After January 1, 2019, the Department of Community Affairs (DCA) will be citing those units which do not have the new, required alarms, during its 5-year inspections. Therefore, all unit owners must be advised that their smoke alarms must be replaced. In addition, upon the resale or rental of a unit/home after January 1 date, the new smoke alarms will be required.

For more information, please click here to read the DCA press release.

For more information on this or any other issue concerning your community association, please contact one of our Community Associations attorneys. For breaking news or updates on new blog posts, follow us on Twitter at: @njcondolaw, on Facebook at: njcondolaw, and on LinkedIn at: Hill Wallack Community Association Attorneys.

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Updated Lien Priority Legislation for New Jersey Community Associations Becomes Law

Posted by on Apr 29, 2019 in Collections, Legislation

By Ronald L. Perl, Esq., CCAL & Jonathan H. Katz, Esq.

On April 29, 2019, Governor Murphy signed into law a package of foreclosure bills, all of which were all passed by the New Jersey Legislature on March 25, 2019. Among these new laws are provisions lawmakers promise will help owners keep their homes, shorten the time a house sits vacant, and prevent abandoned properties from becoming eyesores.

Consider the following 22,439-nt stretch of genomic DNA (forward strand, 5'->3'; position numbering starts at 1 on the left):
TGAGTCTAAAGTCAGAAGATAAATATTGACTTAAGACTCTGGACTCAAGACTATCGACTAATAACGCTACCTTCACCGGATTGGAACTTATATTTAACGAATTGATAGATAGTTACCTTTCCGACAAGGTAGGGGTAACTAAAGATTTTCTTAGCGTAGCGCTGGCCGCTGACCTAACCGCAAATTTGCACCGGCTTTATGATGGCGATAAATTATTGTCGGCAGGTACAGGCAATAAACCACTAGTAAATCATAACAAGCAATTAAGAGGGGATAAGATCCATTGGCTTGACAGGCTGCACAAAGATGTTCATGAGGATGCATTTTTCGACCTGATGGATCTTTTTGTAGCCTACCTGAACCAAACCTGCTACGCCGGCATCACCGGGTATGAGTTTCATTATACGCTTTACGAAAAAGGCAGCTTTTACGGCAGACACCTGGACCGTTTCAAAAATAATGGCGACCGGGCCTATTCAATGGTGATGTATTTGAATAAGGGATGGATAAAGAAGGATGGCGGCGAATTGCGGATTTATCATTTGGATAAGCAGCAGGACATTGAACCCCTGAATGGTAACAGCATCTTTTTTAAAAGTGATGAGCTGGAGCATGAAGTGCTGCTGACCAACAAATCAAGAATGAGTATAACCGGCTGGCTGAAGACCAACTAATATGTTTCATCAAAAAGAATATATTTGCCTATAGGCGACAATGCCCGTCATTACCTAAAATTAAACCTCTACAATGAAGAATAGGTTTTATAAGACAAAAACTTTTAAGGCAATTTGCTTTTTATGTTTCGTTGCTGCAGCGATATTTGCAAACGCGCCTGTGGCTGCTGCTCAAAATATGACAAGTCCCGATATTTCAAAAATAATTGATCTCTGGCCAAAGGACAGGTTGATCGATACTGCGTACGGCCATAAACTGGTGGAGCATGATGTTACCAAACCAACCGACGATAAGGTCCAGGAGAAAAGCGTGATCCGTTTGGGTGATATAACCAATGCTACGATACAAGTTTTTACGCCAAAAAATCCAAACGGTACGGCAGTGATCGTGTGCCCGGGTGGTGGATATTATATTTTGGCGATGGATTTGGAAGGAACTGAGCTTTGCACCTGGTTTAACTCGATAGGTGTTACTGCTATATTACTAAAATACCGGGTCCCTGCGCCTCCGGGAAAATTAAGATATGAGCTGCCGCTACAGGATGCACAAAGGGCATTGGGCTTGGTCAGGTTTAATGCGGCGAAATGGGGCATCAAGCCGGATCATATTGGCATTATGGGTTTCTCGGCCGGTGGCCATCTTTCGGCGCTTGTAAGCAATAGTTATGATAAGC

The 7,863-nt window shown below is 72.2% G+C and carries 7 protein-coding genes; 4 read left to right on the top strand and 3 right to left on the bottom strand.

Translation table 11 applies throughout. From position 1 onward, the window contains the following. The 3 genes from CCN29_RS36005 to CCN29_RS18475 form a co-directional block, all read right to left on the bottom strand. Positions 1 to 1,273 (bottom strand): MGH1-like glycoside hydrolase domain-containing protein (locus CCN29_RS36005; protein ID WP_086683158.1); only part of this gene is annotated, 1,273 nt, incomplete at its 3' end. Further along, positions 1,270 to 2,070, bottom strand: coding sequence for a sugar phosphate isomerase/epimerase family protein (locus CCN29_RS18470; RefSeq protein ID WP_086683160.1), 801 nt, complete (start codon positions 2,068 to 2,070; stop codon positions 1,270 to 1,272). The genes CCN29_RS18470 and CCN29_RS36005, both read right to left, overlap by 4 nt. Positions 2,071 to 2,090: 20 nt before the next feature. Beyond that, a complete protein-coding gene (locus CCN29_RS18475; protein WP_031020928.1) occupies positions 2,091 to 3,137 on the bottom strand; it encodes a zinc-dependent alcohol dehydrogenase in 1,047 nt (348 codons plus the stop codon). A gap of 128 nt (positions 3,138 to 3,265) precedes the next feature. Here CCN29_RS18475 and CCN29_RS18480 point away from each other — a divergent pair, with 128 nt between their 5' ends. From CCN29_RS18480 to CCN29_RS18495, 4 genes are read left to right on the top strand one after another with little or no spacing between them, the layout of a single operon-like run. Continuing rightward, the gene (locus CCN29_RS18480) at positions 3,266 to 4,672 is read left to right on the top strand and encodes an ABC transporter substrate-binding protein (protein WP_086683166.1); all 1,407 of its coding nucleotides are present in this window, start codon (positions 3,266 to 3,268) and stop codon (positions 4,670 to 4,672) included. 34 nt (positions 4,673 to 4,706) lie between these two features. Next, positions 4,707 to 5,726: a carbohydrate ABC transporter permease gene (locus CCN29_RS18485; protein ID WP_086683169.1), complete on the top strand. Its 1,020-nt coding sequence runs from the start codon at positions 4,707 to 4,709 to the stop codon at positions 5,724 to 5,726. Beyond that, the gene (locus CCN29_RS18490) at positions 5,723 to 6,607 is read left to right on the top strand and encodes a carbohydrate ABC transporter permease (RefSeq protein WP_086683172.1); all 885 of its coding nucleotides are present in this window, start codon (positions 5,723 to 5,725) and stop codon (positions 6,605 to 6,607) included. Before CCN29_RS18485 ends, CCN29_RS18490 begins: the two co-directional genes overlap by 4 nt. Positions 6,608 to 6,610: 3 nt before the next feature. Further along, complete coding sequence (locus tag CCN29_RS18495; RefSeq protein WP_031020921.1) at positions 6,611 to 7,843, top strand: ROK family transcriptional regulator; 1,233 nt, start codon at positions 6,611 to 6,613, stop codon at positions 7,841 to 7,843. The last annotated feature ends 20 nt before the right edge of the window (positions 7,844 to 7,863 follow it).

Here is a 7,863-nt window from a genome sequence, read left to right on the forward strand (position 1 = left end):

The big news for community associations, however, is that the new law expands the scope of lien priority for community associations. This new provision will create for the first time a lien priority for homeowner associations, and will provide both condominium associations and homeowner associations a six (6) month “rolling” lien priority. This means that instead of having a priority for six months of assessments once every five years, associations will have a six month priority once each year.

Prior to today, only condominiums in New Jersey were able to claim limited lien priority. As previously enacted, the lien priority statute entitled a condominium association to six (6) months of “aggregate customary assessments” following a mortgage lender’s Sheriff’s sale so long as the association has a lien recorded prior to the mortgage lender’s initiation of the foreclosure process. Put simply, even though this limited priority existed, it could only be exercised once every five years. So in most cases associations were forced to write off years of unpaid assessments, which increased the assessment burden for the paying owners and adversely affected associations’ budgets and the ability to make necessary repairs and/or capital replacements. Of course, homeowners associations were not even entitled to those six months of fees.